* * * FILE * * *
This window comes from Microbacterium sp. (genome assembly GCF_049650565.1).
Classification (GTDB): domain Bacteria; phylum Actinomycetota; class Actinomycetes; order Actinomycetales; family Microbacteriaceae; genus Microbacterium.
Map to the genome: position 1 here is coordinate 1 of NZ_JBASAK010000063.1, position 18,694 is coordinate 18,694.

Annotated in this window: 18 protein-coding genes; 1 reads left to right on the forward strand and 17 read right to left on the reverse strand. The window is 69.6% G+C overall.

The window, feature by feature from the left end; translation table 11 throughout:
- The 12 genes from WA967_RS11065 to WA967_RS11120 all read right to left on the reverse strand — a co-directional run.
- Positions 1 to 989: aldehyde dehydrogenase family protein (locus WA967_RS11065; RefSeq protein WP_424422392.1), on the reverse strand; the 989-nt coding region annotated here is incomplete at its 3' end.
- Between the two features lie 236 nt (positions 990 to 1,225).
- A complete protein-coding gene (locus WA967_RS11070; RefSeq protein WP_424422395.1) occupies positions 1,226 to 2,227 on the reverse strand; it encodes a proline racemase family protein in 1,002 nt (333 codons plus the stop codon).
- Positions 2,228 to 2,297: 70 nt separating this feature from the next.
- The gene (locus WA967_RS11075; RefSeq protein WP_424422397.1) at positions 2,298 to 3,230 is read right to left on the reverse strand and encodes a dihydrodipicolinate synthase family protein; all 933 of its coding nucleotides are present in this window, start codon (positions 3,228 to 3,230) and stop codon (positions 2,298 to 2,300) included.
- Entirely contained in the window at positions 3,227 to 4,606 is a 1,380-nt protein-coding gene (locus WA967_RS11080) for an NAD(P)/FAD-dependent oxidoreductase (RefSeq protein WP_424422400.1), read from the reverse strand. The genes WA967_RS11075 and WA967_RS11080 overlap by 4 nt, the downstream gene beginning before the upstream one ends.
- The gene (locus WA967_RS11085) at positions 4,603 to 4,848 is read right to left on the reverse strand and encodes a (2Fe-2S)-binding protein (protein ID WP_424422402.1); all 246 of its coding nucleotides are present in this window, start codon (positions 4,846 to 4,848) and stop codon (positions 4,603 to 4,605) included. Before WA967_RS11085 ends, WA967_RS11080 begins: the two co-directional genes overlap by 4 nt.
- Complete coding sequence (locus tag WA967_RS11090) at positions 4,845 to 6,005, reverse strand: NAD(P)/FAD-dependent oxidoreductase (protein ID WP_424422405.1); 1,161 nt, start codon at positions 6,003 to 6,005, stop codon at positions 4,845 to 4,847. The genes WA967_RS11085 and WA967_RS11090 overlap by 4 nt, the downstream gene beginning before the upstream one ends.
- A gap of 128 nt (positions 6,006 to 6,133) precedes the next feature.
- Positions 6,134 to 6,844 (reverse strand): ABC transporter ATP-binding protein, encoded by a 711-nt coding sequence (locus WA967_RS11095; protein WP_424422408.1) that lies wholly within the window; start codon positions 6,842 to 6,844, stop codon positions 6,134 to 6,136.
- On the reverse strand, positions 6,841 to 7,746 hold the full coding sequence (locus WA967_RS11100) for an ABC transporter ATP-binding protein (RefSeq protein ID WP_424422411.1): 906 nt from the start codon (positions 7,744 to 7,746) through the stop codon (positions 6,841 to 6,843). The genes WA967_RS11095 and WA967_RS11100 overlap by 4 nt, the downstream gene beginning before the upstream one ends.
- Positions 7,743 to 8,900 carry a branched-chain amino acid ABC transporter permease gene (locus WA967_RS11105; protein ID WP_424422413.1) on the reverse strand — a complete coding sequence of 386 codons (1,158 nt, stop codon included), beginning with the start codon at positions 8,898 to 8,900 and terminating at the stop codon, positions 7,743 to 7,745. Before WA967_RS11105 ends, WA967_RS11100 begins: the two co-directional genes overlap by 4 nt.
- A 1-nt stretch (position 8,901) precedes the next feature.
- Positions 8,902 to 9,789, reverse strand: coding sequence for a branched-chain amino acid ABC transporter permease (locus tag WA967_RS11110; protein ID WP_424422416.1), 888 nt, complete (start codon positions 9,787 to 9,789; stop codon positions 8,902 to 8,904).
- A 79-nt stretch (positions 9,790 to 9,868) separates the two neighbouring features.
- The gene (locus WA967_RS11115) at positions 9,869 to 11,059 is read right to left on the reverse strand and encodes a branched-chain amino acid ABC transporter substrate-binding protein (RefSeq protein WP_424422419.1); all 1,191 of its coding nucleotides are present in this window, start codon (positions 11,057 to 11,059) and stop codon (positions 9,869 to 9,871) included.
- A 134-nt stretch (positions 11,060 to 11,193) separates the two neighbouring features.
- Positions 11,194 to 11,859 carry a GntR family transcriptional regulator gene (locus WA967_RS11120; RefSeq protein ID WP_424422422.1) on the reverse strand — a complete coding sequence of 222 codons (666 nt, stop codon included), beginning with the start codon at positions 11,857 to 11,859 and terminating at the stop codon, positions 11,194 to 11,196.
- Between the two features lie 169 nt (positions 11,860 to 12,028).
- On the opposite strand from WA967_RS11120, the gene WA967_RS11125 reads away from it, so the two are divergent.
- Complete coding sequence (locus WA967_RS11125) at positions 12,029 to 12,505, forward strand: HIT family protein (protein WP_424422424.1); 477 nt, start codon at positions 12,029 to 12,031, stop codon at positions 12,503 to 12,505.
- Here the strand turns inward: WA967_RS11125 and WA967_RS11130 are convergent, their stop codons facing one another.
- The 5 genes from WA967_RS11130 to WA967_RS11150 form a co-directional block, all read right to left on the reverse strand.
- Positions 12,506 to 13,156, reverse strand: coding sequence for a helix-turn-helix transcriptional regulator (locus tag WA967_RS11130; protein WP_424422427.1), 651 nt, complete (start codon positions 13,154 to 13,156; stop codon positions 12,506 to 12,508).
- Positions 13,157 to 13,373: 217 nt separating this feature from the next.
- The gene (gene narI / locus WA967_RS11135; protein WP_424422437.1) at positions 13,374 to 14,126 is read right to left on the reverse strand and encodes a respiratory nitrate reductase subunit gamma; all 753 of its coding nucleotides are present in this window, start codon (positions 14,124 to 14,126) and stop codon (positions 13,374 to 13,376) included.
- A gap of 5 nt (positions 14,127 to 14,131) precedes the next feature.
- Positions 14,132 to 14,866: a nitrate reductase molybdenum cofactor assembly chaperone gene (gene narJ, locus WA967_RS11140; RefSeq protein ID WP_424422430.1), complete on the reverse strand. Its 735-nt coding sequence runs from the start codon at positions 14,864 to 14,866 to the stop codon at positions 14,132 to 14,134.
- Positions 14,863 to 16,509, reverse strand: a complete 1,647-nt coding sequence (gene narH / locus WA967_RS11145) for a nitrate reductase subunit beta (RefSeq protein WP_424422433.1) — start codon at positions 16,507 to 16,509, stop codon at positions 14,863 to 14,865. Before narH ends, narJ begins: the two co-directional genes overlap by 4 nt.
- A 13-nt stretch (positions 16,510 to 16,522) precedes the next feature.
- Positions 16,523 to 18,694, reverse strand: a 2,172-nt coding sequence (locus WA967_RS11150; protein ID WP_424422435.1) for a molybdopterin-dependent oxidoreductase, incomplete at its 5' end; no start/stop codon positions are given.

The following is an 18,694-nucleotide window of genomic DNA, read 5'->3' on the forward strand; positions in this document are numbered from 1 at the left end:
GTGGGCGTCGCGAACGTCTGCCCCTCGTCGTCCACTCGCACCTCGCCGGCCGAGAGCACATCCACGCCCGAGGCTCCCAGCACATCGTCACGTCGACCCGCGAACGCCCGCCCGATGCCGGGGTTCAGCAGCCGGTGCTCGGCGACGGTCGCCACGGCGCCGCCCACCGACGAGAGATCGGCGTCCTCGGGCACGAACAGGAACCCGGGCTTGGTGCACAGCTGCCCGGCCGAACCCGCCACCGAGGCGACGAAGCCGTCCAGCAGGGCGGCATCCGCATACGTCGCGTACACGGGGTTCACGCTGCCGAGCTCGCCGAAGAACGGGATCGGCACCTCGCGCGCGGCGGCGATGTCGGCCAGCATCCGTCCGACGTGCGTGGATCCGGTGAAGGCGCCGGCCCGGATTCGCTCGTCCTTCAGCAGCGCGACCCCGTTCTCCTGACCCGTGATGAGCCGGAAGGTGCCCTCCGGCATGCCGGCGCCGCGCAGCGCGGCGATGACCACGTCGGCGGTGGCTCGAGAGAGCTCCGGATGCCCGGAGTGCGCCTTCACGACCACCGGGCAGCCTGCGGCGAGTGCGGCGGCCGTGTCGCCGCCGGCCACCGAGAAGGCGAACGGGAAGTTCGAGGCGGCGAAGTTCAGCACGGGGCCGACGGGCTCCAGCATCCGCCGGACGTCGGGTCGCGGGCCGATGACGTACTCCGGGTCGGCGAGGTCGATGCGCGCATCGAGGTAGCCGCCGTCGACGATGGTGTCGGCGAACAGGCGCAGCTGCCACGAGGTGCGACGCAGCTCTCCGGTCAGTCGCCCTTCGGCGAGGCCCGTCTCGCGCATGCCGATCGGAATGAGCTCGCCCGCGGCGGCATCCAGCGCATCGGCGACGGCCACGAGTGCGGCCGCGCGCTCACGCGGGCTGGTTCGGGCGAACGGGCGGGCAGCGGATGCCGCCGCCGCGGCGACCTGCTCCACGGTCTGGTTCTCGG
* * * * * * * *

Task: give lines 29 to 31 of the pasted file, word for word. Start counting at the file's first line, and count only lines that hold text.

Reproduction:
- The 5 genes from WA967_RS11130 to WA967_RS11150 form a co-directional block, all read right to left on the reverse strand.
- Positions 12,506 to 13,156, reverse strand: coding sequence for a helix-turn-helix transcriptional regulator (locus tag WA967_RS11130; protein WP_424422427.1), 651 nt, complete (start codon positions 13,154 to 13,156; stop codon positions 12,506 to 12,508).
- Positions 13,157 to 13,373: 217 nt separating this feature from the next.